This should be fun.  I’m looking forward to it.  Maybe not real writing, but closer to it.





Now Reading – Doctors in Blue

16 10 2008

Classic medical history of the Union army.  No footnotes.  I’ll be reading Doctors in Gray after this, and haven’t decided yet whether I’ll follow that up with Bleeding Blue and Gray.  I had a bad experience with that book and wrote about it here.  Let me know if you’ve read any of these three, and what you think of them.

Here’s the Amazon listing for Doctors in Blue.





A “New” Photo of Rob Wheat

15 10 2008

The December issue of Civil War Times is out, which has an article by Mike Musick on his discovery of a previously unpublished ambrotype (above left), the subject of which appears to be Chatham Roberdeau Wheat, commander of the 1st Special Louisiana Battalion at Bull Run (I wrote about him here).  Once the article is put up on the magazine’s website I’ll post a link to it here, but for now you might want to head to your newsstand and get the hard copy.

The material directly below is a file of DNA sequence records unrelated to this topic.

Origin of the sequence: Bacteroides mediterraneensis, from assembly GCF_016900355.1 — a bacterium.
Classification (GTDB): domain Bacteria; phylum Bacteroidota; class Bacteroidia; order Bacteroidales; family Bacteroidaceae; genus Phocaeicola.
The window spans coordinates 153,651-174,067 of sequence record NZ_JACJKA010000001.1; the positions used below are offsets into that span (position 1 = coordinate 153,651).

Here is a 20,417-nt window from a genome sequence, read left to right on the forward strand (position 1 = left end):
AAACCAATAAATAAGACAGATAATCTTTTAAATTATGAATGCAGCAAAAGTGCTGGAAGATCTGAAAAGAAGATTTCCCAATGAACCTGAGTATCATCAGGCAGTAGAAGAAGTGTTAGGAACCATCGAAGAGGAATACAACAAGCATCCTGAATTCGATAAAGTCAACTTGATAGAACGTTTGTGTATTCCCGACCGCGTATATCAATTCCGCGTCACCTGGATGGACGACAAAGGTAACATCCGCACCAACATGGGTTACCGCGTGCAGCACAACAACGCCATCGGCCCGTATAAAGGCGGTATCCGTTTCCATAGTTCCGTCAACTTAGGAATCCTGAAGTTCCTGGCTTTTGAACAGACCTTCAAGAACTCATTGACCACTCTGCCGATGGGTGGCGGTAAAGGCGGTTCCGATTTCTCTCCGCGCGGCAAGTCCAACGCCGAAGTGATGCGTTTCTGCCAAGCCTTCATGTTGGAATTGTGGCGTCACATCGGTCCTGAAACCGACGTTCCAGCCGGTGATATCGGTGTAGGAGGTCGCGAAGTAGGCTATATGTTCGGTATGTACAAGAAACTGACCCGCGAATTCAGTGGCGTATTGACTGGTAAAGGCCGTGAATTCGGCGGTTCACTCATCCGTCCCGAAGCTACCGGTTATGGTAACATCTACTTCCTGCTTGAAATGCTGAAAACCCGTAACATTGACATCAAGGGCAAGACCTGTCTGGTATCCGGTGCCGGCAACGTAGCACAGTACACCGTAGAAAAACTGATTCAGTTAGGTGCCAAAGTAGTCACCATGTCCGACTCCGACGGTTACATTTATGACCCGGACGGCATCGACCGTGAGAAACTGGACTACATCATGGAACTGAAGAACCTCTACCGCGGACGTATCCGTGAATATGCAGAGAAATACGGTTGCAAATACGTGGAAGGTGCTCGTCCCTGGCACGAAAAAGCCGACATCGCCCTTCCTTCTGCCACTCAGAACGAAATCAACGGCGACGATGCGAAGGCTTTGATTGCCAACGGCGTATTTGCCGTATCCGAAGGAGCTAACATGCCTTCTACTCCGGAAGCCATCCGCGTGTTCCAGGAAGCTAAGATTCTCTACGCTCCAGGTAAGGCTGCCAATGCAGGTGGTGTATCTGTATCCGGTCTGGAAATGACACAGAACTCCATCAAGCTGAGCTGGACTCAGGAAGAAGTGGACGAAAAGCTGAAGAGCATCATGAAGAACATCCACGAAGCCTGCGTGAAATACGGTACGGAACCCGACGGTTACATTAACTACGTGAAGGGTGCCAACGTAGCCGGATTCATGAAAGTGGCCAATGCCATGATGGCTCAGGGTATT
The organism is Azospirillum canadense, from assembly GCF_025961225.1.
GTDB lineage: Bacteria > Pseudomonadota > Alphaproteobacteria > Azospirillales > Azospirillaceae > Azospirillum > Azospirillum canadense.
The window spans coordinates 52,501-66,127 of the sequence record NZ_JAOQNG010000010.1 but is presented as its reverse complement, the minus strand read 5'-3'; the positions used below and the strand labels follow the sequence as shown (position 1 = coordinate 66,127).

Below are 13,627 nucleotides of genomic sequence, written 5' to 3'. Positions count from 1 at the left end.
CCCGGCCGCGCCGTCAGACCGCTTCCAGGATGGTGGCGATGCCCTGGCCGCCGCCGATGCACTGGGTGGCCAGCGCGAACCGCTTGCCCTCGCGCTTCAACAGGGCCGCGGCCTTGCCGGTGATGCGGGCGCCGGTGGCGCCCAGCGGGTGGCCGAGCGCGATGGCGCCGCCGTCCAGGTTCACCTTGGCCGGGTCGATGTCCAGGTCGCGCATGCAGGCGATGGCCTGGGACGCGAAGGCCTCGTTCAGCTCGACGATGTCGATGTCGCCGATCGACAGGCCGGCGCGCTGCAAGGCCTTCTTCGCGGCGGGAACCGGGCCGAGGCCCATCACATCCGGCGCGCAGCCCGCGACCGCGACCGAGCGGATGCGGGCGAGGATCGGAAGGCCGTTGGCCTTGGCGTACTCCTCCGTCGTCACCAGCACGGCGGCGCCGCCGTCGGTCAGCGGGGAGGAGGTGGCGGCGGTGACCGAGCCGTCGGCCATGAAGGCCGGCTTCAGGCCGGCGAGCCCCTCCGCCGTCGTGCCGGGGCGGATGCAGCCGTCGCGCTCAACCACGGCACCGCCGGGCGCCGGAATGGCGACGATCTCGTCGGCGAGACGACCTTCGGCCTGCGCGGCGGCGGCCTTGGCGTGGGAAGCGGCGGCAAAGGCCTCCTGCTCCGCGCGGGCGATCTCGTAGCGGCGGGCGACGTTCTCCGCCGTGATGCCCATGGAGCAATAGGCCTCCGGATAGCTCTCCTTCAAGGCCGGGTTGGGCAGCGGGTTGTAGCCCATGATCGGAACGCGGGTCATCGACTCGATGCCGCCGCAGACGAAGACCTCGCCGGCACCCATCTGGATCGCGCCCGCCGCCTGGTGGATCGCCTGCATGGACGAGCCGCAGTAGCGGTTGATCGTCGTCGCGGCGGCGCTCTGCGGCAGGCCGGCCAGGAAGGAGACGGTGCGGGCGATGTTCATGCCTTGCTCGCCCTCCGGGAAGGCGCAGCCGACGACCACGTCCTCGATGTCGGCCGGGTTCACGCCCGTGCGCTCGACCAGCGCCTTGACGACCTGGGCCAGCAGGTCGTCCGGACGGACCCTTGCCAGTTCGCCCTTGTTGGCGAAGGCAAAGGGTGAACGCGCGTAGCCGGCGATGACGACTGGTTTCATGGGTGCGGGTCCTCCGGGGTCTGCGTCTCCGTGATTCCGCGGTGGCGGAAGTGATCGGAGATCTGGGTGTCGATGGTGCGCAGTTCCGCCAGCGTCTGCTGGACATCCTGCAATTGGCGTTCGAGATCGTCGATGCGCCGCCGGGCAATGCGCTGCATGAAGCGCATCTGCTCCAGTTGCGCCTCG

Above right is a picture that is generally accepted to be Wheat, taken around the time of the outbreak of the Civil War.   Musick’s “new” image is thought to have been taken during Wheat’s earlier filibustering days.  Click the images above for larger images (you’ll get a super large image of the new photo if you click the first larger image a second time).   What do you think?  Same guy?

That shirt sure looks familiar.  Especially the sleeves.

Thanks to CWT for permission to post the new photo of Wheat.

See foloow up post here.